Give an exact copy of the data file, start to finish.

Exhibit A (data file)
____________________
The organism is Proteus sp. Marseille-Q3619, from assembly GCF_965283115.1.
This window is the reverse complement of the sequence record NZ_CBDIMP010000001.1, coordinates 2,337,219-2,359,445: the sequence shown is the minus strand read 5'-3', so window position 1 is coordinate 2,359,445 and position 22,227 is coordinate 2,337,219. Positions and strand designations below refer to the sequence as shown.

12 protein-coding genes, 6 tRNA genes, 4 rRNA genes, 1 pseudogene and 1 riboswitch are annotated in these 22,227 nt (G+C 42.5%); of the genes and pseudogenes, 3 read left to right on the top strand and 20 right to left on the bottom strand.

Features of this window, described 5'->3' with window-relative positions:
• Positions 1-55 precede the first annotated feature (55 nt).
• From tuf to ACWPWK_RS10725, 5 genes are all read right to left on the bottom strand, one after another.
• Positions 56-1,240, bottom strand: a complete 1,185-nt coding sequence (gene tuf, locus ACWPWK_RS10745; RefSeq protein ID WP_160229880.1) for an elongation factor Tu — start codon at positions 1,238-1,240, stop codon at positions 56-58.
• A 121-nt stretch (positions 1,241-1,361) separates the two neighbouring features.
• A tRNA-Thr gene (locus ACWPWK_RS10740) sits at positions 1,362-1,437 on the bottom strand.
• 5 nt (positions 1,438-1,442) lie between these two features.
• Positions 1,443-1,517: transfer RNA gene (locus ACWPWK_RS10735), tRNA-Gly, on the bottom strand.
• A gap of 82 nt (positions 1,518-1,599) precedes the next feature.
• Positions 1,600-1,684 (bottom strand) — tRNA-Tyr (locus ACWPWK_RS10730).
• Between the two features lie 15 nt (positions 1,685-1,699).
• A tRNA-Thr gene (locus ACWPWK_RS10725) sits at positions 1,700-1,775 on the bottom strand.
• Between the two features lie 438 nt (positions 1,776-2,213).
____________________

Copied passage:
The organism is Proteus sp. Marseille-Q3619, from assembly GCF_965283115.1.
This window is the reverse complement of the sequence record NZ_CBDIMP010000001.1, coordinates 2,337,219-2,359,445: the sequence shown is the minus strand read 5'-3', so window position 1 is coordinate 2,359,445 and position 22,227 is coordinate 2,337,219. Positions and strand designations below refer to the sequence as shown.

12 protein-coding genes, 6 tRNA genes, 4 rRNA genes, 1 pseudogene and 1 riboswitch are annotated in these 22,227 nt (G+C 42.5%); of the genes and pseudogenes, 3 read left to right on the top strand and 20 right to left on the bottom strand.

Features of this window, described 5'->3' with window-relative positions:
• Positions 1-55 precede the first annotated feature (55 nt).
• From tuf to ACWPWK_RS10725, 5 genes are all read right to left on the bottom strand, one after another.
• Positions 56-1,240, bottom strand: a complete 1,185-nt coding sequence (gene tuf, locus ACWPWK_RS10745; RefSeq protein ID WP_160229880.1) for an elongation factor Tu — start codon at positions 1,238-1,240, stop codon at positions 56-58.
• A 121-nt stretch (positions 1,241-1,361) separates the two neighbouring features.
• A tRNA-Thr gene (locus ACWPWK_RS10740) sits at positions 1,362-1,437 on the bottom strand.
• 5 nt (positions 1,438-1,442) lie between these two features.
• Positions 1,443-1,517: transfer RNA gene (locus ACWPWK_RS10735), tRNA-Gly, on the bottom strand.
• A gap of 82 nt (positions 1,518-1,599) precedes the next feature.
• Positions 1,600-1,684 (bottom strand) — tRNA-Tyr (locus ACWPWK_RS10730).
• Between the two features lie 15 nt (positions 1,685-1,699).
• A tRNA-Thr gene (locus ACWPWK_RS10725) sits at positions 1,700-1,775 on the bottom strand.
• Between the two features lie 438 nt (positions 1,776-2,213).